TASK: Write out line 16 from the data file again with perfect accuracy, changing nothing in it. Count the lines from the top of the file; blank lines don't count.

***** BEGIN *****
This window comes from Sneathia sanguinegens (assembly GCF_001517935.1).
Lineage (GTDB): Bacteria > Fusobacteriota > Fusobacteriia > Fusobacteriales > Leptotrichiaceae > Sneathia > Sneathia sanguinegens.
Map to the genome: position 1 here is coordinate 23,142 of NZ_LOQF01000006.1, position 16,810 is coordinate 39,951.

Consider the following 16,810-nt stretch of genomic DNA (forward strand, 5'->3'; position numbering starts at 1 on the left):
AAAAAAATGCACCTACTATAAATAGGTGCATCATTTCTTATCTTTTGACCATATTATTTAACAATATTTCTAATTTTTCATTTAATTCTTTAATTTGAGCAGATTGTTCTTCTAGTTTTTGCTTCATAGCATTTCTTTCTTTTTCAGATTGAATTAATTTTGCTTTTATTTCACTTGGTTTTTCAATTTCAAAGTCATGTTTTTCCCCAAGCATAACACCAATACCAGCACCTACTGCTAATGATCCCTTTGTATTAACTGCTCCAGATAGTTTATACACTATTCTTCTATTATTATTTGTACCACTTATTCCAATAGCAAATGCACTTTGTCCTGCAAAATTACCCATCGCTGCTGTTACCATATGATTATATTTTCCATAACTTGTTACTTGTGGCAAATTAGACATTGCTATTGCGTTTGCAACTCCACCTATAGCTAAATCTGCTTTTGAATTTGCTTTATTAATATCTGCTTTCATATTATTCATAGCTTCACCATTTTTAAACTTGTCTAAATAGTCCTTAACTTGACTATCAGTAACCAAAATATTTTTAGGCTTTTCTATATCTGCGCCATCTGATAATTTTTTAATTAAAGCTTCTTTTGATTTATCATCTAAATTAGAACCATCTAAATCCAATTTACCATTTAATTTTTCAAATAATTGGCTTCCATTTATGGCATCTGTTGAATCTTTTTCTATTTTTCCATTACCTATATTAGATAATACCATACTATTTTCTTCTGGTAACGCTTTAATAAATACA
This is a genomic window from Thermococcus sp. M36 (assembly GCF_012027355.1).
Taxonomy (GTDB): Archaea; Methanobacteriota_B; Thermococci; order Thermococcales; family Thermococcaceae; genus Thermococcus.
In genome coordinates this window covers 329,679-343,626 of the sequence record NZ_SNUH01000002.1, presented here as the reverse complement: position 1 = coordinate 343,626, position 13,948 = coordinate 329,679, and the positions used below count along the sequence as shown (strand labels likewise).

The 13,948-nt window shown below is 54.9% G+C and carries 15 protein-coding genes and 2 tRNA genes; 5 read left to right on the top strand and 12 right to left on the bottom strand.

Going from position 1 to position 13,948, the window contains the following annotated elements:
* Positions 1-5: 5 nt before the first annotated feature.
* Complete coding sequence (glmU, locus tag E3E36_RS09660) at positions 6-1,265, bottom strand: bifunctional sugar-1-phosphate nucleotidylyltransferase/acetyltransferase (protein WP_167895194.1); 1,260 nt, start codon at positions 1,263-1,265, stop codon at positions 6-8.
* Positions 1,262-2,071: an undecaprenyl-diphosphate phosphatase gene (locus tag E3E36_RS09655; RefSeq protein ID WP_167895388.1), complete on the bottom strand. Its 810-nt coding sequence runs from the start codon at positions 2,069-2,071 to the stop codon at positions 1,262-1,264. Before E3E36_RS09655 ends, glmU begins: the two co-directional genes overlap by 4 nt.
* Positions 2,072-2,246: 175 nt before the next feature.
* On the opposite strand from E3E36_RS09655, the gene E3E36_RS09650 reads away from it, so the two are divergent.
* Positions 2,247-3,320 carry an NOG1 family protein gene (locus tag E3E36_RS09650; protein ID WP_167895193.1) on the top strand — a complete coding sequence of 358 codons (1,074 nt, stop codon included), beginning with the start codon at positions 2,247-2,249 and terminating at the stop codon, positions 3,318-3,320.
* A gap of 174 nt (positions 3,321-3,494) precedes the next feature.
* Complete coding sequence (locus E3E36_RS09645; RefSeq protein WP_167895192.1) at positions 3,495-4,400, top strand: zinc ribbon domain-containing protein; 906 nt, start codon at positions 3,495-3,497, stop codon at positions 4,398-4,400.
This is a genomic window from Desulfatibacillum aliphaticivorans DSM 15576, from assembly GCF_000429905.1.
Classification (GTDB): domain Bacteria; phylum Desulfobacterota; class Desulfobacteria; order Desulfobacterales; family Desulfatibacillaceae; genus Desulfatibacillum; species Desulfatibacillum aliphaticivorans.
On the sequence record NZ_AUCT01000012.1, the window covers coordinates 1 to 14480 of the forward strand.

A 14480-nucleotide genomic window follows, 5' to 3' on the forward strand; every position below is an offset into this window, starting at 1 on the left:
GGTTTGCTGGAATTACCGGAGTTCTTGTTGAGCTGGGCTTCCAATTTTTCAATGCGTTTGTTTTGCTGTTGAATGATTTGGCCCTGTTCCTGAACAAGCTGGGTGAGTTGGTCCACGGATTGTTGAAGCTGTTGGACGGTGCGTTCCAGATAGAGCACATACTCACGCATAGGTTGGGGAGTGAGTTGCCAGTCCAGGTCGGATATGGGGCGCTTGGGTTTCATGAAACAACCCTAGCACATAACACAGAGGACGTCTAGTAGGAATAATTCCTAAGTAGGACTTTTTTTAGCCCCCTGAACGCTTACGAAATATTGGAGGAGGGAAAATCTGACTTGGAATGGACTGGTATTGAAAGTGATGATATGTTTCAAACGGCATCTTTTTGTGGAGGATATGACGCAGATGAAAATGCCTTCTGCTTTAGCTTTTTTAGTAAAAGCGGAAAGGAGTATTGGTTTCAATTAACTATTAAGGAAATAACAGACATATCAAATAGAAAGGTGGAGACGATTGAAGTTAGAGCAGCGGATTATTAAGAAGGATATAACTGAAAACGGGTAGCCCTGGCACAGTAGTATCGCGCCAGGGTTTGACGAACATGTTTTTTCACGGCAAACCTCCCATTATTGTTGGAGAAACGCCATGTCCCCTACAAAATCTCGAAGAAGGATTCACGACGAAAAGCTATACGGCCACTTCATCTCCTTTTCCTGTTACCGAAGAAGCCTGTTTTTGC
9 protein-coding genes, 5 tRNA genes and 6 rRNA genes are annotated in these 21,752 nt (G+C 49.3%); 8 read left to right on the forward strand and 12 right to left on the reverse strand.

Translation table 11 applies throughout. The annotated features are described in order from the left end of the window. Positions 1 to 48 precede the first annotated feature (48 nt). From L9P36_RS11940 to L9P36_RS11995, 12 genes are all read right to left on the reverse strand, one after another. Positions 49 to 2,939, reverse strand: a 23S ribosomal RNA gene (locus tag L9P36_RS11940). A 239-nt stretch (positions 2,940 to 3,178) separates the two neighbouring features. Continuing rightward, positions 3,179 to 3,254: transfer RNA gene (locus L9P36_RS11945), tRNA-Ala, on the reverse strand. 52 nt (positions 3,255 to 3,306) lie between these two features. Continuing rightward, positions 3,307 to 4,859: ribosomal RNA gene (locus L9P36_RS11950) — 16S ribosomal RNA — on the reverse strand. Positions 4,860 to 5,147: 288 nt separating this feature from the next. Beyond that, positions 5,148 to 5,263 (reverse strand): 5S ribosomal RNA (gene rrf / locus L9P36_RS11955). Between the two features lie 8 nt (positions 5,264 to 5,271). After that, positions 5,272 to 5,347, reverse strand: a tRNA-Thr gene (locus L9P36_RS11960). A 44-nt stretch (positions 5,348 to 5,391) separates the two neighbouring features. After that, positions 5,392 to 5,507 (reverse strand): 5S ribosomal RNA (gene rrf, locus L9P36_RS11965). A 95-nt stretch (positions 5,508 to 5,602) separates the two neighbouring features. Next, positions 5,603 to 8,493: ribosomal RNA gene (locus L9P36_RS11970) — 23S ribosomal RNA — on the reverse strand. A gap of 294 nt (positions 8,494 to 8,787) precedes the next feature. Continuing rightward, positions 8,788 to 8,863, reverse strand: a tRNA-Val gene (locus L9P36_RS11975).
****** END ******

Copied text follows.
* Positions 2,247-3,320 carry an NOG1 family protein gene (locus tag E3E36_RS09650; protein ID WP_167895193.1) on the top strand — a complete coding sequence of 358 codons (1,074 nt, stop codon included), beginning with the start codon at positions 2,247-2,249 and terminating at the stop codon, positions 3,318-3,320.